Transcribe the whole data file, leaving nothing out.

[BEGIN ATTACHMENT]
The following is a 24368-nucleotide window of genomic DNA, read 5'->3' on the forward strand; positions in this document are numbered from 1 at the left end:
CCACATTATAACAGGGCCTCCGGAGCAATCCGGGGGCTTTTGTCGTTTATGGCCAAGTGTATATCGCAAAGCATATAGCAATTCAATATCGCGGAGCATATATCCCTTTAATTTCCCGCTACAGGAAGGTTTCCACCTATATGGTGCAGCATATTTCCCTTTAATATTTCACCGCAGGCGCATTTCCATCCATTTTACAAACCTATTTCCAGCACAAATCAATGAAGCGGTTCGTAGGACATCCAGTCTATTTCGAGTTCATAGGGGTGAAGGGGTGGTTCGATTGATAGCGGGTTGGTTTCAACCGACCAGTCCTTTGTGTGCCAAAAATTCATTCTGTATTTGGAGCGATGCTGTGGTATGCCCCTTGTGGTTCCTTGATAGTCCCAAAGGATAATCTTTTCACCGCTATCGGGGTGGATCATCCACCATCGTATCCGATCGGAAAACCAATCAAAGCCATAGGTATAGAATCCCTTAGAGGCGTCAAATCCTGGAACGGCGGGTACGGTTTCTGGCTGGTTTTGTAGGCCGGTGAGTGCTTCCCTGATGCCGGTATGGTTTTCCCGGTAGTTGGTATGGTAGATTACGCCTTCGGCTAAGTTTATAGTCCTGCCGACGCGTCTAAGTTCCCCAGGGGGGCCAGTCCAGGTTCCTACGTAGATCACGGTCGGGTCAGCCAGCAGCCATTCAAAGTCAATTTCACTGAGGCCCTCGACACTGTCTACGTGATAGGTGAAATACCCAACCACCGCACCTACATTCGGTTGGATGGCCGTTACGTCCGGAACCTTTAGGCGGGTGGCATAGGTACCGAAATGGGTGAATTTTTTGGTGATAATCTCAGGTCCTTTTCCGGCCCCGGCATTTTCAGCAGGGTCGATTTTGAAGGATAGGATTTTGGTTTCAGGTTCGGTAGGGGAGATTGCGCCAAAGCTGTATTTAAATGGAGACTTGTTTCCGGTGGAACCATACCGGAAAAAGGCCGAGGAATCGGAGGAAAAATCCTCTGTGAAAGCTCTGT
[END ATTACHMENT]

The following is a 24368-nucleotide window of genomic DNA, read 5'->3' on the forward strand; positions in this document are numbered from 1 at the left end:
CCACATTATAACAGGGCCTCCGGAGCAATCCGGGGGCTTTTGTCGTTTATGGCCAAGTGTATATCGCAAAGCATATAGCAATTCAATATCGCGGAGCATATATCCCTTTAATTTCCCGCTACAGGAAGGTTTCCACCTATATGGTGCAGCATATTTCCCTTTAATATTTCACCGCAGGCGCATTTCCATCCATTTTACAAACCTATTTCCAGCACAAATCAATGAAGCGGTTCGTAGGACATCCAGTCTATTTCGAGTTCATAGGGGTGAAGGGGTGGTTCGATTGATAGCGGGTTGGTTTCAACCGACCAGTCCTTTGTGTGCCAAAAATTCATTCTGTATTTGGAGCGATGCTGTGGTATGCCCCTTGTGGTTCCTTGATAGTCCCAAAGGATAATCTTTTCACCGCTATCGGGGTGGATCATCCACCATCGTATCCGATCGGAAAACCAATCAAAGCCATAGGTATAGAATCCCTTAGAGGCGTCAAATCCTGGAACGGCGGGTACGGTTTCTGGCTGGTTTTGTAGGCCGGTGAGTGCTTCCCTGATGCCGGTATGGTTTTCCCGGTAGTTGGTATGGTAGATTACGCCTTCGGCTAAGTTTATAGTCCTGCCGACGCGTCTAAGTTCCCCAGGGGGGCCAGTCCAGGTTCCTACGTAGATCACGGTCGGGTCAGCCAGCAGCCATTCAAAGTCAATTTCACTGAGGCCCTCGACACTGTCTACGTGATAGGTGAAATACCCAACCACCGCACCTACATTCGGTTGGATGGCCGTTACGTCCGGAACCTTTAGGCGGGTGGCATAGGTACCGAAATGGGTGAATTTTTTGGTGATAATCTCAGGTCCTTTTCCGGCCCCGGCATTTTCAGCAGGGTCGATTTTGAAGGATAGGATTTTGGTTTCAGGTTCGGTAGGGGAGATTGCGCCAAAGCTGTATTTAAATGGAGACTTGTTTCCGGTGGAACCATACCGGAAAAAGGCCGAGGAATCGGAGGAAAAATCCTCTGTGAAAGCTCTGT